The Reserve Bank continues to hold the official cash rate at 1.5%. What’s going on? Is this as good as it gets for the Aussie economy?
The smart money flow index has just plunged. There’s a risk that you’re going to see another leg down in US stocks very shortly. What will happen next?
The RBA reckons China’s debt is now around 260% of GDP. If the US and European economies slow into the second half of 2018 and into 2019, then China will feel the effect. How will this impact Australia?
Prime Minister Malcolm Turnbull may be one step closer to passing corporate tax cuts. This comes after One Nation’s Senator, Pauline Hanson, backflipped and announced she would back the company tax plan. Ms Hanson struck a deal with the Turnbull government. But what does this tax cut plan mean for Aussie businesses and workers?
Australians’ pay packets may be growing in pure numerical terms. But once you factor in interest, you can see that wage growth has been steadily declining since the 1970s. No matter how hard you try and spin in, there doesn’t seem to be any relief in sight for Aussie workers.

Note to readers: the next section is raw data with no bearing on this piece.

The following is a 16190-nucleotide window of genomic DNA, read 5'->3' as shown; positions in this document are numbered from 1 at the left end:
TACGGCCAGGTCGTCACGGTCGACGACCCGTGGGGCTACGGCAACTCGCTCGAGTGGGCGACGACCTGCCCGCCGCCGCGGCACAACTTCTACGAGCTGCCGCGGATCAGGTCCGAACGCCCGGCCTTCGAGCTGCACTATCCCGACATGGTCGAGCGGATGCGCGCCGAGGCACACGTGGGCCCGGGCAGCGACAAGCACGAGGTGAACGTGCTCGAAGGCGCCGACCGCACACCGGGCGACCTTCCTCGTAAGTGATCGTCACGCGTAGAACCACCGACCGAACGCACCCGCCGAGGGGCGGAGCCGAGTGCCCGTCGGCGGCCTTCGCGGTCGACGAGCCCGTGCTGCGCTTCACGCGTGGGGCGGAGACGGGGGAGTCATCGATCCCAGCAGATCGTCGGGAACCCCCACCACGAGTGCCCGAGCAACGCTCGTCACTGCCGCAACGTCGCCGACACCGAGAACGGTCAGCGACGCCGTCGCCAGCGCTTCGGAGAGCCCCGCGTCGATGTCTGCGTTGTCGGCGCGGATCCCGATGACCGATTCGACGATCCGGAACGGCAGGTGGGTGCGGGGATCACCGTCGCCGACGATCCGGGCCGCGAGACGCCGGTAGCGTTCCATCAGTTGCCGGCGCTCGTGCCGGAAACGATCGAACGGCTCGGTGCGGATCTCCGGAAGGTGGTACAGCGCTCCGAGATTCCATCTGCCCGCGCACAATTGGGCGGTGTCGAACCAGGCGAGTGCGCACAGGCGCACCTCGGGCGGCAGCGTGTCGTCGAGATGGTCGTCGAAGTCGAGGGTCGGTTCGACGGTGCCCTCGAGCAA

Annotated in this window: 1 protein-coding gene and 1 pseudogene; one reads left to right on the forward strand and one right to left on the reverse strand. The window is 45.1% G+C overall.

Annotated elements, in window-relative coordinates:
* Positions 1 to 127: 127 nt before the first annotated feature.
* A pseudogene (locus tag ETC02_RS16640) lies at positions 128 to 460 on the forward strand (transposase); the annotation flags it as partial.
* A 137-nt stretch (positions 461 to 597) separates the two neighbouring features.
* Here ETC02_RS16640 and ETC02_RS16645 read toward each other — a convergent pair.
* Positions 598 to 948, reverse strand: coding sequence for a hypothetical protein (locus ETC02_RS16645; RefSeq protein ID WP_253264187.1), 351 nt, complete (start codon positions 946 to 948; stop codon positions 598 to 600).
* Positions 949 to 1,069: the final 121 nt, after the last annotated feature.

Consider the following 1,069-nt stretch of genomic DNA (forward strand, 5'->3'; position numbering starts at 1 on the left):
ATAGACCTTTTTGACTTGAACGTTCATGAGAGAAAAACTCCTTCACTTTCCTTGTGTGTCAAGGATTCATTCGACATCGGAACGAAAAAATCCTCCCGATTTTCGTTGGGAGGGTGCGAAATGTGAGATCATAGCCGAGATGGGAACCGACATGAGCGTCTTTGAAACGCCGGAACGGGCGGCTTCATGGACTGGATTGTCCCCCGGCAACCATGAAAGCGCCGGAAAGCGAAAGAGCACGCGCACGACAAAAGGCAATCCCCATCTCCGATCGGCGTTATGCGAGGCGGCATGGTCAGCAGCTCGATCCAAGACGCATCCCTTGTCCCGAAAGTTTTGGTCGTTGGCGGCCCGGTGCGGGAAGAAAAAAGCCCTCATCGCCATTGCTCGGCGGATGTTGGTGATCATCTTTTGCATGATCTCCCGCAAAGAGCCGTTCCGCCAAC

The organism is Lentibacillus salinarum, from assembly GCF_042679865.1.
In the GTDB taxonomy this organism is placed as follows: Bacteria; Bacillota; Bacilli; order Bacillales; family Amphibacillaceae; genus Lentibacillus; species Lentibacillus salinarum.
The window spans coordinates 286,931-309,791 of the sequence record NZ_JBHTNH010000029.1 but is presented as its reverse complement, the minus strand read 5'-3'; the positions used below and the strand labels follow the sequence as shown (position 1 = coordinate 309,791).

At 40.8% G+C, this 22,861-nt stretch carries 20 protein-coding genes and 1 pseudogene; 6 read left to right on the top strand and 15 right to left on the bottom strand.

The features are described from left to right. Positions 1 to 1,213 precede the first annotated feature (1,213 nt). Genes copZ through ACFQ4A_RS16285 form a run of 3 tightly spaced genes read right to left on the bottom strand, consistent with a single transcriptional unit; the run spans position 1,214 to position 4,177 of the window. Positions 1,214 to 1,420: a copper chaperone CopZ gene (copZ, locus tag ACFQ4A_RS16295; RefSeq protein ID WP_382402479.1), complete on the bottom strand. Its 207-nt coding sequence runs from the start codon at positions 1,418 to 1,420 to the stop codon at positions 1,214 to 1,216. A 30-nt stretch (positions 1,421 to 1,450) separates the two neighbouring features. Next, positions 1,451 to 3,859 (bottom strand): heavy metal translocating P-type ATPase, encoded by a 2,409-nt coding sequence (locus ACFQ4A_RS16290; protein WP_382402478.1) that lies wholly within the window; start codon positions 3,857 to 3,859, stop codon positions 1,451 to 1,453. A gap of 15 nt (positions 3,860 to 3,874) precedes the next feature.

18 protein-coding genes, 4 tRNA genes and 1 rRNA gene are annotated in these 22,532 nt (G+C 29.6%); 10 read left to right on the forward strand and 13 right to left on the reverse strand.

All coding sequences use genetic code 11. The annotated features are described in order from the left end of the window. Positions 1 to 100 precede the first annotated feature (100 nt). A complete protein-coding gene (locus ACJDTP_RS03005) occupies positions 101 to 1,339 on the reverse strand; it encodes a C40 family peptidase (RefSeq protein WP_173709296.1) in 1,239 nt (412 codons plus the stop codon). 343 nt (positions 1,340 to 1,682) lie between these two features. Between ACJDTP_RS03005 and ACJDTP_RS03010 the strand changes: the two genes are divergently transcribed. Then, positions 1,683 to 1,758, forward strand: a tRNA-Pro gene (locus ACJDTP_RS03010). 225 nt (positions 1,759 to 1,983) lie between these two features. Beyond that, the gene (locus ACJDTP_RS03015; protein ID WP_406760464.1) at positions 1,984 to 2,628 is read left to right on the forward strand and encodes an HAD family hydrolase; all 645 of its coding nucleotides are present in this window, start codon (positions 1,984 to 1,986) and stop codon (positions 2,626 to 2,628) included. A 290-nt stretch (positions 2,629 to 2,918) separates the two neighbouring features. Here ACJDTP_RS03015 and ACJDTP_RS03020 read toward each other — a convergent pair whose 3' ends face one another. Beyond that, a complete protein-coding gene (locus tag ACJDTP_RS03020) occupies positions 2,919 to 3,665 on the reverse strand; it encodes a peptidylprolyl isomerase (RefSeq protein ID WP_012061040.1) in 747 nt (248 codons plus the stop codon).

In today’s piece, from 16 November, Ryan explains what ancient Chinese proverbs have to teach the modern investor. He looks at why interest rates are inevitably headed up in 2018, and both the good and bad things that could mean for your investments.
There’s still a shaky feeling around the global economy, as people worry what years of money printing and low interest rates have done. But that’s precisely why interest rates have to rise. And soon…
Unless we’ve reached some magical equilibrium point, a world where strong economic growth can live with low interest rates and low inflation, something’s got to give. I think next year it will all kick off.
You can still profit in a market trending sideways. All you have to do is come up with an investment idea, identify growing trends and only invest in what you understand.
The prudent course of action for mortgage holders right now is to pay down debt as fast as they can. If nothing major happens then an economic recovery will come along at some stage and interest rates will — eventually — revert to more normal levels.